ClinicThe Social Justice Clinic offers students an opportunity to build lawyering skills as they develop and create innovative solutions to the challenges created by urban poverty. Professor Gemma Solimene has co-taught the clinic along with Professors Cooper, Feerick, and Galacatos.
• Social Justice Clinic - The Feerick Center for Social Justice operates a non-litigation, problem-solving clinic that seeks to use innovative dispute resolution models to help disenfranchised individuals and communities create social change. As part of this goal, the Clinic uses innovative methods to address structural problems that do not readily lend themselves to conventional legal solutions.
The Clinic is currently working with multiple stakeholders in the New York City child welfare system to develop ways to better engage and empower families involved with the Administration for Children’s Services (ACS) and its contract agencies.
There are nearly 13,000 New York City children in foster care. Most of these children are from poor communities of color, and every year, ACS investigates thousands of additional reports of suspected child abuse and neglect. Families struggling to cope with urban poverty are particularly vulnerable to involvement in the child welfare system, yet these families also bring strengths and expertise on how best to keep their families stable and safe. Acknowledging the need to partner with parents to create better outcomes for children, the Clinic has facilitated conversations among ACS, advocates, and service providers to construct ways of incorporating parent feedback into current policies and programs.
Students play an integral role in all Clinic activities. Students have engaged in legal and policy research, conducted fact-finding interviews, led focus groups, and designed and facilitated processes for stakeholders to identify and build consensus around creative solutions.
• The Catholic Health / Labor Mediation - The Feerick Center has developed the expertise and resources to serve as a neutral in disputes that implicate social justice reforms. Over a two-year period the Center facilitated the development of an historic, groundbreaking consensus among leaders of Catholic health care, organized labor, and the U.S. Conference of Catholic Bishops. The Center supported a structured dialogue among the stakeholders, which led to a breakthrough framework for addressing labor disputes in the context of an organizing campaign. The guiding principles, contained in a June 2009 document entitled: “Respecting the Just Rights of Workers”, created a process for workers in Catholic health care institutions to decide whether or not to form a union.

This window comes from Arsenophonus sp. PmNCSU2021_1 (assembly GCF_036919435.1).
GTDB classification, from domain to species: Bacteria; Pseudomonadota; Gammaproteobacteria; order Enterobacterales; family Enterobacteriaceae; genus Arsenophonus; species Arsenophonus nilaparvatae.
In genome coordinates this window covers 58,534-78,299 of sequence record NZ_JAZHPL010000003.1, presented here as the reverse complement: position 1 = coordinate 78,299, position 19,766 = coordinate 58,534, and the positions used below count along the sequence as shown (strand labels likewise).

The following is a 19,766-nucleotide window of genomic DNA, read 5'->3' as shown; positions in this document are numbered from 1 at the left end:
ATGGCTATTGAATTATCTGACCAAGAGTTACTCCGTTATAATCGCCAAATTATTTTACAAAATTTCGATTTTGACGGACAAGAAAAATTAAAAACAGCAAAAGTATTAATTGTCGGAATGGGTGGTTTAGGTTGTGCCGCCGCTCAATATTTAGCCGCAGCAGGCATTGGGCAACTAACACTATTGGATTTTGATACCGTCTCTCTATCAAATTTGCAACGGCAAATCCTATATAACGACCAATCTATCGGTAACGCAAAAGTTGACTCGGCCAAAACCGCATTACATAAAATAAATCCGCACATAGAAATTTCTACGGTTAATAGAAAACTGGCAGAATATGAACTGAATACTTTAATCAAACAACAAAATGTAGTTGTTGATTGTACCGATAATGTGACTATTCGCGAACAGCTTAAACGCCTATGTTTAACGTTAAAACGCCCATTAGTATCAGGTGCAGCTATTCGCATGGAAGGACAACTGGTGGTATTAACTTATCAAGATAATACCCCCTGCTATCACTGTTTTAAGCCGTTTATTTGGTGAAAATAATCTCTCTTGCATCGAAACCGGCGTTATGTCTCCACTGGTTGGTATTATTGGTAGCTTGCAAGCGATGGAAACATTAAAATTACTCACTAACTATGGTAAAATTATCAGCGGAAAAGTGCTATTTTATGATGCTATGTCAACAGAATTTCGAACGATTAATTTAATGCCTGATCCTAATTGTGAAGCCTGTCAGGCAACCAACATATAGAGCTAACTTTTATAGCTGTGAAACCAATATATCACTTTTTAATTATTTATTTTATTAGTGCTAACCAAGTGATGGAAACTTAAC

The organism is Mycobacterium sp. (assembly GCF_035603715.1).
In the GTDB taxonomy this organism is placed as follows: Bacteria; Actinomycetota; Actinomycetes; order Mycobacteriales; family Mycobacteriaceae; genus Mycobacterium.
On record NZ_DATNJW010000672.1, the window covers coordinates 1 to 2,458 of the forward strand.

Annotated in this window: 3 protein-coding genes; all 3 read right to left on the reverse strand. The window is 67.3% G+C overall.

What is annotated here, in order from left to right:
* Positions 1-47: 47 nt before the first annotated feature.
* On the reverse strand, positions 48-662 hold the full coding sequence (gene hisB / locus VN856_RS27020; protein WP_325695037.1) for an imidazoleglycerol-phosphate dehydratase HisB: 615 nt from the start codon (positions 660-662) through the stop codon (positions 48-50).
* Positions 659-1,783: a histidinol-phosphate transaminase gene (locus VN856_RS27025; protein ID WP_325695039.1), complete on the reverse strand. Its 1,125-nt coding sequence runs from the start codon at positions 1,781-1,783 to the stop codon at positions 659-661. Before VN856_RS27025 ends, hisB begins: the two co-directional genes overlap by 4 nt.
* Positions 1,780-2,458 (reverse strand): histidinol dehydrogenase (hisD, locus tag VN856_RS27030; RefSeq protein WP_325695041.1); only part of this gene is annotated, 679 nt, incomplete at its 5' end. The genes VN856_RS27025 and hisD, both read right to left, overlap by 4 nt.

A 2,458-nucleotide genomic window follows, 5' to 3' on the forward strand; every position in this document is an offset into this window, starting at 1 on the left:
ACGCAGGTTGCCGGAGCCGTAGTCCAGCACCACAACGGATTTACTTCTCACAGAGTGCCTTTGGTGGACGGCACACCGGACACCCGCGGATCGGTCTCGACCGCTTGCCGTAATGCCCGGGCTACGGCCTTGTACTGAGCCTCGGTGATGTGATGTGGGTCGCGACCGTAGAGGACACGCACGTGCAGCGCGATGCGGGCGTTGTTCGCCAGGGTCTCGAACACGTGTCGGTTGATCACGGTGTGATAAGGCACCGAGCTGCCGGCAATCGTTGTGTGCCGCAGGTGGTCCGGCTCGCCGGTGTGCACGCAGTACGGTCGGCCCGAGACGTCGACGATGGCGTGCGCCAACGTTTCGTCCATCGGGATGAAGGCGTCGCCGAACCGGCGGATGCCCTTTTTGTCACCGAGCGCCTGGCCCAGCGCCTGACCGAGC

• Reentry of Persons with Criminal Convictions – Students explored the financial collateral consequences of convictions. The debts that accrue because of convictions include fines, court costs, and surcharges. These debts create substantial impediments to the successful reentry of individuals with criminal justice histories back into society following conviction. The project identified ways to increase awareness of these financial consequences among a variety of key stakeholders, including criminal justice agencies, service providers, and the individuals affected directly by these policies.
• Food & Hunger – Clinic students focused on finding ways to improve access to affordable and nutritious food for New Yorkers with low incomes. A current project focuses on school fundraisers.
• Asset Building & Consumer Protection – Since the spring of 2007, the Center has partnered with the New York City Department of Consumer Affairs (DCA) on a series of clinic projects concerning asset building and consumer protection. Most recently, the Clinic is working with DCA to explore ways to improve the service of process and, more particularly, through education requirements.
• Immigrant Service Providers Project -- This Clinic project was another collaboration with the New York City Department of Consumer Affairs (DCA). Students developed an educational curriculum targeted to immigrant service providers who run afoul of the local ordinance, which governs their activities.